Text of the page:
Communities in the Brazilian Amazon have developed a real win/win approach to conserving the environment and their own livelihood. A recent study conducted by British and Brazilian scientists that covered a 500 kilometer portion of an Amazon tributary discovered that the important arapaima fish population has returned over 30 times stronger in these waters, as compared to areas where commercial fishing is allowed. The team of scientists has estimated that each community that has actively protected the arapaima fish stocks earns approximately $10,000 per lake for those communities.
Known as the largest freshwater fish in the world, the arapaima can reach sizes as big as 9 feet (2.75 meters), and weigh as much as 440 pounds (200 kilograms). But the sheer size of these fish and their tendency to surface regularly for air, a necessary adaption given the low oxygen content in many Amazonian tributaries, have contributed to the drastic reduction in its numbers as it has been over-fished to feed the local communities.
The arapaima populations, also known locally as pirarucu, are recovering in this section of the Jurua River. In large part due to the local communities banding together to safeguard this species of fish that is known to be vital to their economies and diet. Over the course of the 8-year study, researchers witnessed noticeable improvements in the numbers of arapaima that make their home in this portion of the river. The dramatic increase was measured to be more than 33 times greater as compared to other lakes, called ‘open-access’ lakes, where anyone, even commercial fishermen, may fish these waters. These community-managed lakes are also found to be an important nursery and safe haven for the juvenile fish as compared to the open-access lakes. The study has found that the open-access lakes have noticeably less adult arapaima. The larger fish are primarily targeted by the fishermen as they bring in more meat and higher earnings for their efforts.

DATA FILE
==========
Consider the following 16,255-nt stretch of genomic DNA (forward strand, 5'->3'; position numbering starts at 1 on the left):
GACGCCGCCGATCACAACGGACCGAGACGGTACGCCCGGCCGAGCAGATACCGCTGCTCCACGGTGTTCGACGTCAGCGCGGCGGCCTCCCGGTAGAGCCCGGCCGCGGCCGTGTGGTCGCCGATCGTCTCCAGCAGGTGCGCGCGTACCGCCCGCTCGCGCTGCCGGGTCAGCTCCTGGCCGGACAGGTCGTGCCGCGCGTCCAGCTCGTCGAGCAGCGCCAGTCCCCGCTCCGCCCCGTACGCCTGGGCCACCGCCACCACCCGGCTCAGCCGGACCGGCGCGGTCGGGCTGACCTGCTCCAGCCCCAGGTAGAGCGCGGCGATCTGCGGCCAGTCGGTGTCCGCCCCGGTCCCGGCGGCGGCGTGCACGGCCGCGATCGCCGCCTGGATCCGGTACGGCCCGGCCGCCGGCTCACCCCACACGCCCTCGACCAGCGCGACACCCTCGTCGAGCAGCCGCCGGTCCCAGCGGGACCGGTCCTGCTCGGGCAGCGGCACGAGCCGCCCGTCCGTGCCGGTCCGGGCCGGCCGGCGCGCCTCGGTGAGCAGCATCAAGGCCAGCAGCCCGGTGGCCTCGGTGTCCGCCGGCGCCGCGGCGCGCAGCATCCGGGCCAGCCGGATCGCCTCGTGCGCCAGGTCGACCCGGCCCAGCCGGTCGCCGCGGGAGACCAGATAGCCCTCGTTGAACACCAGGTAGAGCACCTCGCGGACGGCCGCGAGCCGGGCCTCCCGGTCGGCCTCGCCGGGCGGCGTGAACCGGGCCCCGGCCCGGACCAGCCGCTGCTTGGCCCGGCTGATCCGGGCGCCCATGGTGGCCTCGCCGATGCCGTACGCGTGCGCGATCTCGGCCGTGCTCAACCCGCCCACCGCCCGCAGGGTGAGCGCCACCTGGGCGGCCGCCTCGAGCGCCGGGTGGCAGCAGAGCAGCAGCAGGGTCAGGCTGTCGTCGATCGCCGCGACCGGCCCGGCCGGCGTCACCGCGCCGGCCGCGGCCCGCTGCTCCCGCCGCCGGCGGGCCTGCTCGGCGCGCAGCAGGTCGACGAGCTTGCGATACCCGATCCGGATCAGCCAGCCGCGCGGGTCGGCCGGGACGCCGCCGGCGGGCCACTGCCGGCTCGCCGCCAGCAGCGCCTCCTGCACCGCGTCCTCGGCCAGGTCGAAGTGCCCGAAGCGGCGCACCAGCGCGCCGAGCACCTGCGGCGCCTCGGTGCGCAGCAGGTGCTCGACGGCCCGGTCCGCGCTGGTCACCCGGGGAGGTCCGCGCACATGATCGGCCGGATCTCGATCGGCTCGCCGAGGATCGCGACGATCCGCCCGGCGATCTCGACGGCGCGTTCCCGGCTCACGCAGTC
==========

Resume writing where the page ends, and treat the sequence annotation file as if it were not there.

The management of their lakes has proven to be a rare opportunity to address the larger issues of alleviation of poverty in the rural communities, and the management of the local sustainable resources found there. The communities included in this recent study created three different categories of lakes – the protected lakes, subsistence lakes, and open-access lakes. The lakes designated protected are only fished during a short time each year, and they have quota regulations which are strictly enforced. The subsistence lakes prohibit fishing by commercial fishermen, and only allow local fishermen to fish those waters. Open-access lakes are fished by locals as well as commercial fishermen.
The members in the communities themselves accepted the responsibility of protecting the lakes from illegal fishing as that practice over-taxes the ecosystem and fish populations. But it also causes a loss in earnings as the illegal fishermen often under-charge for their catch, and this brings the price of everyone’s catch down once they get to market. By protecting the arapaima populations, it brings about a number of benefits to the local communities. Such as easier and more consistent access to a much-needed food source, as well as a steady and important source of earnings for the families living on the river. As these communities began to see the results from their efforts, they were even more committed to continuing this environmentally supportive practice. It can even be compared to a ‘high interest savings account’ for the future well-being of these communities.
The researchers now suggest that this approach of community-based environmental protection is much more feasible than the previous approach of biological reserves, which often has strong political opposition. Lack of human resources, investments, and regulations are a great challenge to effective environmental measures. Especially as most of these endeavors have focused primarily on land, rather than aquatic environmental protection measures. The study has clearly shown that decentralizing the policies for environmental conservation, and turning this over to local communities has achieved effective and powerful returns on their efforts. The researchers also feel this approach can be duplicated in other regions.
That phrase from the 60’s and 70’s “Power To The People” has become a reality for the local communities in Brazil. We can only hope to see more environmental protection measures being considered in other countries.